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June 13, 2013

Kathleen M. Roberts and Charles M. Auer Provide Expert TSCA Testimony before House Subcommittee

Bergeson & Campbell, P.C.

B&C® Consortia Management, L.L.C. Vice President Kathleen M. Roberts and Bergeson & Campbell, P.C. (B&C) affiliate Charles M. Auer of Charles Auer & Associates, LLC provided expert testimony before the House Energy and Commerce Subcommittee on Environment and the Economy today at a hearing entitled “Title I of the Toxic Substances Control Act [TSCA]: Understanding its History and Reviewing its Impact,” an oversight hearing intended to enhance the Subcommittee’s understanding of the current law and its operation.

Ms. Roberts, in what she prefaced by calling it “TSCA 101,” gave the Subcommittee a broad and illuminating overview of the law, highlighting elements of particular note for either their effectiveness, or in some cases their weakness. “In my view, the TSCA regulatory process is logical and almost elegant in its simplicity,” Ms. Roberts stated, going on to explain the TSCA framework, the TSCA Inventory, and the new chemical review process. When applied to existing chemicals, however, Ms. Roberts testified that TSCA is less clear: “[W]hile I see great output from EPA in its new chemical review process, there is less so in the existing chemical arena. In my view, that is because the new chemical review includes a statutory deadline — a 90-day review period for a new chemical notification — so there is a well understood EPA process and prioritization of work to be conducted. EPA could implement a prioritization process with specified timelines for existing chemical review.”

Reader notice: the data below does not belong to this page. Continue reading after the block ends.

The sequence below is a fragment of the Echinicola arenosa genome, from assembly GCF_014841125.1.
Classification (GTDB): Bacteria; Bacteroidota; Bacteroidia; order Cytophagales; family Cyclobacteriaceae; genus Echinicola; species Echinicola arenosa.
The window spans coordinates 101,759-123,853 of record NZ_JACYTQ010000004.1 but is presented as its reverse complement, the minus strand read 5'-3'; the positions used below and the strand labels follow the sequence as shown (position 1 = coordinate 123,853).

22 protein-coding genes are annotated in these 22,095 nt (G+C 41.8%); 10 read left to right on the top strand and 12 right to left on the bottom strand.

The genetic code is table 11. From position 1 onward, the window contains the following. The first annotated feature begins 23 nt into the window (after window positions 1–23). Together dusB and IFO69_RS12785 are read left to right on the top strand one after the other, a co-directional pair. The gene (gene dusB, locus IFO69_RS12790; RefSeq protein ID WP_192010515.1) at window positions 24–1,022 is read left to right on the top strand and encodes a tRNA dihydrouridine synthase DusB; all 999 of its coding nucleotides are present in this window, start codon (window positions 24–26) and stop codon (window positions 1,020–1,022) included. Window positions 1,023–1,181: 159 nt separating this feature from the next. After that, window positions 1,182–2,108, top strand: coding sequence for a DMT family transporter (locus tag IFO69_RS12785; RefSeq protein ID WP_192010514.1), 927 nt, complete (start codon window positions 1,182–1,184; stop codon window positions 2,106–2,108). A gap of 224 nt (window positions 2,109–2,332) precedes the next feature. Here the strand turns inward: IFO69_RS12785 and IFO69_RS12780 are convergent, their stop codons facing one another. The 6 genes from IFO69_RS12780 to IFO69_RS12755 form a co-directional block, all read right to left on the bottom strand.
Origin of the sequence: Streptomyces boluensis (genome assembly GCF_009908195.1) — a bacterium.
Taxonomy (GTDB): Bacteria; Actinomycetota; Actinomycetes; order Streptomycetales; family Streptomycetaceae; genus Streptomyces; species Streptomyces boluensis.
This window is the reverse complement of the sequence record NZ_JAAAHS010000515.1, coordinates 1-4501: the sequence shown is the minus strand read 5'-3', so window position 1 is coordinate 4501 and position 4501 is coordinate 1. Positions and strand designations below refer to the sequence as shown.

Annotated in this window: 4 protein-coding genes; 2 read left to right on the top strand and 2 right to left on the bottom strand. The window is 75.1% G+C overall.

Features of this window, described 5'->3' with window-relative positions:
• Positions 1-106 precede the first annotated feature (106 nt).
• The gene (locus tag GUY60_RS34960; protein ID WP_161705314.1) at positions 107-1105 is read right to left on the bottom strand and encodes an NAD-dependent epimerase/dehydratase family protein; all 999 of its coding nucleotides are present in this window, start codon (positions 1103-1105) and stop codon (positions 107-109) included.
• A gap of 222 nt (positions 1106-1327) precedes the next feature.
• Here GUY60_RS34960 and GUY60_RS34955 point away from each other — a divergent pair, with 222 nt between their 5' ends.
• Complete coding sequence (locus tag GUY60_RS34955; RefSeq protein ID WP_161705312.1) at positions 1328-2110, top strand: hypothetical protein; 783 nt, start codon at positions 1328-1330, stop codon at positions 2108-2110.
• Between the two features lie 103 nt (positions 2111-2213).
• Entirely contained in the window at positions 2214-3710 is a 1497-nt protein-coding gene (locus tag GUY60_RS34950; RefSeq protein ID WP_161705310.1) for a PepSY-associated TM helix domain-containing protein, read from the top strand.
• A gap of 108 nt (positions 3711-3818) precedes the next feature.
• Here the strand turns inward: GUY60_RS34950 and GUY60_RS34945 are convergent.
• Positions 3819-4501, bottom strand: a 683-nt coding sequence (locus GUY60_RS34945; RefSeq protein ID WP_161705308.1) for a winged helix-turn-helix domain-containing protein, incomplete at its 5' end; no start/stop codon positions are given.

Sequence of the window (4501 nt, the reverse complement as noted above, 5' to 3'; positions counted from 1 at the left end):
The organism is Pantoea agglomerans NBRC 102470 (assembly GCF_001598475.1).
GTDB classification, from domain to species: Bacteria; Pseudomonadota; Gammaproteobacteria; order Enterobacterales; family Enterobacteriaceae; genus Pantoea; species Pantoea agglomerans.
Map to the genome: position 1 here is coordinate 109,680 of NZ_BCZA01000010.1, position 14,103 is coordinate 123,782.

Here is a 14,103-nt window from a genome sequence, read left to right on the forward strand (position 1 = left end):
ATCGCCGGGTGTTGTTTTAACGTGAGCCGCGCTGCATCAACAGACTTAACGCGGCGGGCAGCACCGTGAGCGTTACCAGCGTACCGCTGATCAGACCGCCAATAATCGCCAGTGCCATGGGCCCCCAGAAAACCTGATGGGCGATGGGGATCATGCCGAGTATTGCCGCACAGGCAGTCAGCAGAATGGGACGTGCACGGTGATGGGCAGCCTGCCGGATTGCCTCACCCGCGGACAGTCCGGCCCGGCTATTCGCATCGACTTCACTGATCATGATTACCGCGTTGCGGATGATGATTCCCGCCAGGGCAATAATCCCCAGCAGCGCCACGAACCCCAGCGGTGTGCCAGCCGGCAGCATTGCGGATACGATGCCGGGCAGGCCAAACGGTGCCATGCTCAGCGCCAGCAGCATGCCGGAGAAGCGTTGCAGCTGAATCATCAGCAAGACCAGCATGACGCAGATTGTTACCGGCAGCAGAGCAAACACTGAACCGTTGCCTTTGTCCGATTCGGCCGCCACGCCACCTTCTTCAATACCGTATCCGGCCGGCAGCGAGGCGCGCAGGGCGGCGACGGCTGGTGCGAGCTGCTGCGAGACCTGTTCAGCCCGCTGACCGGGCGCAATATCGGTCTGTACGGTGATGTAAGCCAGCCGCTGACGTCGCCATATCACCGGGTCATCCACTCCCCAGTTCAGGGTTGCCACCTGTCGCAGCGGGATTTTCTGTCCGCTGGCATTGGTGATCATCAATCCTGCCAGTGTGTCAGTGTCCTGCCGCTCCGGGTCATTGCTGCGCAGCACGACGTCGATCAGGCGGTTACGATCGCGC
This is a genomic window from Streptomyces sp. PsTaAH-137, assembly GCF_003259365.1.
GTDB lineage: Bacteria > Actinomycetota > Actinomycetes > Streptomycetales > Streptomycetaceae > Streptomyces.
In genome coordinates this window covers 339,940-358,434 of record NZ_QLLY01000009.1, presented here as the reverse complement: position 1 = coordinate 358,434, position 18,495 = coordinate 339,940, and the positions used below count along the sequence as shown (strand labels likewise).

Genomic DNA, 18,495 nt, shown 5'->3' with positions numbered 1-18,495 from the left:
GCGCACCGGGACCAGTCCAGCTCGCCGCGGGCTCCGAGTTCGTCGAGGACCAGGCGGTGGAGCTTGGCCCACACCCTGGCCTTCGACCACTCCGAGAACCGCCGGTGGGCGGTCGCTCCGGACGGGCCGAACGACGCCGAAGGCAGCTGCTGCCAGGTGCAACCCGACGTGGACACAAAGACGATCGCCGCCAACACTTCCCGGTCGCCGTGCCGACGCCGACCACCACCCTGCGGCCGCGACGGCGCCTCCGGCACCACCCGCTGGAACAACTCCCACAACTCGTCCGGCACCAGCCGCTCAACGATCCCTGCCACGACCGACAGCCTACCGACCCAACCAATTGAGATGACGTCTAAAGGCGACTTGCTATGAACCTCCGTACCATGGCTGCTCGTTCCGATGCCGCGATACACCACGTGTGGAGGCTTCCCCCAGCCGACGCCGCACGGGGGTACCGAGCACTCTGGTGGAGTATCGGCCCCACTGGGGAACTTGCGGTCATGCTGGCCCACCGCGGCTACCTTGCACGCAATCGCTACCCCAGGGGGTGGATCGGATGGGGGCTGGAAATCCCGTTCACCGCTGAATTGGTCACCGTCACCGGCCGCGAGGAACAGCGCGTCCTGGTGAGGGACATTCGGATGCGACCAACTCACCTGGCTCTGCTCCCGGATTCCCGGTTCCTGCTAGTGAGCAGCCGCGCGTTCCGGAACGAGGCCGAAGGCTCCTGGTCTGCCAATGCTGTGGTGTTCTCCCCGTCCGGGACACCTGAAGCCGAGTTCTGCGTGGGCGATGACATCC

In his testimony, Mr. Auer noted that “While it is clear to me that much more needs to be done to safeguard health and the environment than has been possible under TSCA, based on a fuller accounting of the actions taken and as discussed briefly below, I believe the chemical regulatory, management, and oversight actions taken by EPA have been more extensive and significant than has been generally recognized.” But clearly there are deficiencies and Mr. Auer testified that “While TSCA is very broad in its authority, it is vague as to the important areas that EPA should focus on in dealing with the tens of thousands of existing chemicals and this ‘gap’ has presented a long term and so far insolvable problem for EPA,” a situation that he believes “is not likely to change appreciably until and unless the Congress debates and provides policy guidance if not requirements (along with any legal authority needed to implement the guidance or requirements) to enable EPA to focus on developing and then working to implement an agreed approach to dealing with existing chemicals over time.”

Ms. Roberts’ prepared statement is available online. Mr. Auer’s is available online. Other witness testimony and an archived webcast of the hearing are available online.